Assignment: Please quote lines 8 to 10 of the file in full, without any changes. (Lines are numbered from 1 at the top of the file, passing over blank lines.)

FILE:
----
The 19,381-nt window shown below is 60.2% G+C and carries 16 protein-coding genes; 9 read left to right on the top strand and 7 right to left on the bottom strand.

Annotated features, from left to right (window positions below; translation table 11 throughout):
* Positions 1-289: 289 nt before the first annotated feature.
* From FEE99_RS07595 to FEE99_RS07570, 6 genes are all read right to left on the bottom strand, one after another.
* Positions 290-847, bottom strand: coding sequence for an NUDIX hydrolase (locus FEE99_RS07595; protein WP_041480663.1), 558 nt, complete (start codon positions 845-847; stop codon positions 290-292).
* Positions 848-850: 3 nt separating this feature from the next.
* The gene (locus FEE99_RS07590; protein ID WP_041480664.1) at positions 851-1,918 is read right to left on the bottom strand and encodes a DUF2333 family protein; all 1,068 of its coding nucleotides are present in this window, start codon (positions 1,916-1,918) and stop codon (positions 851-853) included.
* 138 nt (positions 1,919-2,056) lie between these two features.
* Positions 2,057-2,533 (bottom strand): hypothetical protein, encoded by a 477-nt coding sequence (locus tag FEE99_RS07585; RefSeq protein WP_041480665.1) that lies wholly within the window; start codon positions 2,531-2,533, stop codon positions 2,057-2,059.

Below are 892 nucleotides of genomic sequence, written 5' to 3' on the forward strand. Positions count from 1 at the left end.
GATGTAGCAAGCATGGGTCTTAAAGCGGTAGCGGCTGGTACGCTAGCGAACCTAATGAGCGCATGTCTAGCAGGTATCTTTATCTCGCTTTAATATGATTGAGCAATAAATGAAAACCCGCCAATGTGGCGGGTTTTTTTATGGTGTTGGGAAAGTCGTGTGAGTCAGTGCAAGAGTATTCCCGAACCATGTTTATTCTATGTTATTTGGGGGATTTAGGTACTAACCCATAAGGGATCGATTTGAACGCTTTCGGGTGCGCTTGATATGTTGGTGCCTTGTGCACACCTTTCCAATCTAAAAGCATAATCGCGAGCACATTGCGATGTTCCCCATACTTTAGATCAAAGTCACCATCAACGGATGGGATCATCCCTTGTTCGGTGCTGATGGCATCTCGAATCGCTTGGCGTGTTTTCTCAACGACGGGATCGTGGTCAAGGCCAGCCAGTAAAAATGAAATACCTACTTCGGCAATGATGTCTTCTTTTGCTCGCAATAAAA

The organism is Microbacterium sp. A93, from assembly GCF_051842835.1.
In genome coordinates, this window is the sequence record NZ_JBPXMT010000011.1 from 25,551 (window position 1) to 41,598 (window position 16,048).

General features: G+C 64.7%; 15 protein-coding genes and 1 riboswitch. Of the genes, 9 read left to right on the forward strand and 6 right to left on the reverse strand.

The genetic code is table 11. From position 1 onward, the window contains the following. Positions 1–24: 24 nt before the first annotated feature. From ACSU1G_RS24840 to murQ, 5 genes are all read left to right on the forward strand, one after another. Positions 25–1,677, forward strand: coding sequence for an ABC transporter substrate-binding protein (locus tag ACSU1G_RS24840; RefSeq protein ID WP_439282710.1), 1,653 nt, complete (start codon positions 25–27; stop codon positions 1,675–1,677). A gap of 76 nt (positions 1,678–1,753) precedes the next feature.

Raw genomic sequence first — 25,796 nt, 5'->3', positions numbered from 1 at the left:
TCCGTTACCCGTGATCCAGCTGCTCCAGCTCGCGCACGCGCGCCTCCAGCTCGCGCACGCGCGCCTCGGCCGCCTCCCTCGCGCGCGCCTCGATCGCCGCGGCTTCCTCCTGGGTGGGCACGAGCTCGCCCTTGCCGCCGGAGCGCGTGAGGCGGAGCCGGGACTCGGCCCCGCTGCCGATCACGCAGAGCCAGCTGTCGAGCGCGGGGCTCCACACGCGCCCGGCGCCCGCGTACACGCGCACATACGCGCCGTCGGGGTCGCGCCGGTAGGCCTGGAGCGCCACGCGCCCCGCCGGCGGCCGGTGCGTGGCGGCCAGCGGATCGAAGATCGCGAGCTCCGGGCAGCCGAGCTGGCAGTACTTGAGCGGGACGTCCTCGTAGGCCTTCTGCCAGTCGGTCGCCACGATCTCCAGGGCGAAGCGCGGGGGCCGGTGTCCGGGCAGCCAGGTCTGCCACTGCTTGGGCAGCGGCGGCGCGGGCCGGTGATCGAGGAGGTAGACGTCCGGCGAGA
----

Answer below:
* 138 nt (positions 1,919-2,056) lie between these two features.
* Positions 2,057-2,533 (bottom strand): hypothetical protein, encoded by a 477-nt coding sequence (locus tag FEE99_RS07585; RefSeq protein WP_041480665.1) that lies wholly within the window; start codon positions 2,531-2,533, stop codon positions 2,057-2,059.

Below are 892 nucleotides of genomic sequence, written 5' to 3' on the forward strand. Positions count from 1 at the left end.